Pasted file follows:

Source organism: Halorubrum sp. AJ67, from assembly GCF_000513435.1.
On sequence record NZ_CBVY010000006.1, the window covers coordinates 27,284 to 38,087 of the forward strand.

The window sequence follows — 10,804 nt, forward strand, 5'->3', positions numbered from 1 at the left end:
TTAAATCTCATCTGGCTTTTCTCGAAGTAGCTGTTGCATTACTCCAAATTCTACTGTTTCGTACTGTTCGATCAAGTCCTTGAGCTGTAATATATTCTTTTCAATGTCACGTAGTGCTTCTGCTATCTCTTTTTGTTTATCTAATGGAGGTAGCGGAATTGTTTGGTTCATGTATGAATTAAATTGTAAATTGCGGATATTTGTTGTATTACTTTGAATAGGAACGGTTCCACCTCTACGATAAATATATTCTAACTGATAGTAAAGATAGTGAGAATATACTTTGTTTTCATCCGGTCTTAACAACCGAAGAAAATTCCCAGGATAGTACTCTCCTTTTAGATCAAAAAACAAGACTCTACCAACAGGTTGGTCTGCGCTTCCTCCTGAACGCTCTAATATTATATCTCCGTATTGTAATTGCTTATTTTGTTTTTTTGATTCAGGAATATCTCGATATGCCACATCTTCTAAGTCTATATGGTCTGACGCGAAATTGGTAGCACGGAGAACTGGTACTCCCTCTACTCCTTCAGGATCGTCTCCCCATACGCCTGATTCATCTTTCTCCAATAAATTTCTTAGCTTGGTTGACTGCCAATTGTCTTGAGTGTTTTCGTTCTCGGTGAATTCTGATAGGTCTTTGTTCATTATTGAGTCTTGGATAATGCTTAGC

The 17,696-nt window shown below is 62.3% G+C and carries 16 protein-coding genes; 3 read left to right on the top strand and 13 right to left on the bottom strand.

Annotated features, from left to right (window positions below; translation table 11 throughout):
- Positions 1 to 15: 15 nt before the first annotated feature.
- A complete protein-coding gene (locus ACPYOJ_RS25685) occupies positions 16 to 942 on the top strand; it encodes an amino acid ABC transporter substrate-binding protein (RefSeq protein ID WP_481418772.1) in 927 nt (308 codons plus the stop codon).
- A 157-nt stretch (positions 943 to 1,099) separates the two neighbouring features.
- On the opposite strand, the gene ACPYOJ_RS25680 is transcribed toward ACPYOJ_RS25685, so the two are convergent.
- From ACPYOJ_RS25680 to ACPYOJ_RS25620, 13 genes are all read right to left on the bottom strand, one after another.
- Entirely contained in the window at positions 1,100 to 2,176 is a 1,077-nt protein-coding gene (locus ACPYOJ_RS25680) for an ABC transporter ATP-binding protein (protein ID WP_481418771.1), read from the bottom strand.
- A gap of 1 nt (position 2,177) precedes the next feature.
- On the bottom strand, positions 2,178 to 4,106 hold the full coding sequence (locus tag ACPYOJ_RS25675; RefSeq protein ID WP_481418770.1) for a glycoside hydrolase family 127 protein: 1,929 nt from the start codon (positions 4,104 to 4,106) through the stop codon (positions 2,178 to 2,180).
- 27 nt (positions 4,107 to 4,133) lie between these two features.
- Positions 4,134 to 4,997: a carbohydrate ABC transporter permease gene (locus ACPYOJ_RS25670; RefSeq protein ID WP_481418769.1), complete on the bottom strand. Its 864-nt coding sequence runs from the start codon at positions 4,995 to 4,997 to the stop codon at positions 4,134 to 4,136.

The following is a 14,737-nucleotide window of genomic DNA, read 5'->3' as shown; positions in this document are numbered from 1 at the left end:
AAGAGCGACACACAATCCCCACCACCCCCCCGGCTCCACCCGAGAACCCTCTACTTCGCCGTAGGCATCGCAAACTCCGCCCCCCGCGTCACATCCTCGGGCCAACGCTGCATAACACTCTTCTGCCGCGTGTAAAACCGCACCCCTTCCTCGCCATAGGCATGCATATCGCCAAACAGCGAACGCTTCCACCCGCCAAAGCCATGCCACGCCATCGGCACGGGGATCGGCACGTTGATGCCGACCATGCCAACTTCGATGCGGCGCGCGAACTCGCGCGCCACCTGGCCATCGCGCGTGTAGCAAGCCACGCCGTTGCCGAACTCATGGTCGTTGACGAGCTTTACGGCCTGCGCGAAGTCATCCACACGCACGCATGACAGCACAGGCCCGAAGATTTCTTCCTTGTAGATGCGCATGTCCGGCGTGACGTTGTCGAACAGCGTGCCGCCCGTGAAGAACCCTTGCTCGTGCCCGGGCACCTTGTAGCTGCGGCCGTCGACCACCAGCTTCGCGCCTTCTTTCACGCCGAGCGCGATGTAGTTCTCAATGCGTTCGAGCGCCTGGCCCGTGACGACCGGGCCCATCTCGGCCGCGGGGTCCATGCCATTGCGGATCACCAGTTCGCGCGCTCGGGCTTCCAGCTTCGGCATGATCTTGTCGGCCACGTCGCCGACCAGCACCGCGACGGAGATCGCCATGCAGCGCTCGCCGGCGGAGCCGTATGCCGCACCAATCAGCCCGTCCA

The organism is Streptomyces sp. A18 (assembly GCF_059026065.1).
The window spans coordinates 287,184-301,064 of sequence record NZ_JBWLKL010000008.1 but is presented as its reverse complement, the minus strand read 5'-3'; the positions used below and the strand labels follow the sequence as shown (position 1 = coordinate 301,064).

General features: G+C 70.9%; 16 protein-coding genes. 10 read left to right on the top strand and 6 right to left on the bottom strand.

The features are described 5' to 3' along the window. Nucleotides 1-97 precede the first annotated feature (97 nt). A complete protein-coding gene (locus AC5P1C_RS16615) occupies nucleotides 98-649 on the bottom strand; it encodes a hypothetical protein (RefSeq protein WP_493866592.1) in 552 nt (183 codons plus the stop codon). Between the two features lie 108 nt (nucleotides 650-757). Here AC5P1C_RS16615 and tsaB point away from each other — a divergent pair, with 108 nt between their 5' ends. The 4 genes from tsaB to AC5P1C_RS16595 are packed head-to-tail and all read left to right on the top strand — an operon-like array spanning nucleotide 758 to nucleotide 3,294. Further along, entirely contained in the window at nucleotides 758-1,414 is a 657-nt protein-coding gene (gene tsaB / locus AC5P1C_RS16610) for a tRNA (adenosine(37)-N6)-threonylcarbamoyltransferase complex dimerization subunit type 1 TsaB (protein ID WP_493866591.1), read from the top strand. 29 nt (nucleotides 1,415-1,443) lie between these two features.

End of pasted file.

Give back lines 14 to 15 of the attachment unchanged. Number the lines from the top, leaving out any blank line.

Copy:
- On the bottom strand, positions 2,178 to 4,106 hold the full coding sequence (locus tag ACPYOJ_RS25675; RefSeq protein ID WP_481418770.1) for a glycoside hydrolase family 127 protein: 1,929 nt from the start codon (positions 4,104 to 4,106) through the stop codon (positions 2,178 to 2,180).
- 27 nt (positions 4,107 to 4,133) lie between these two features.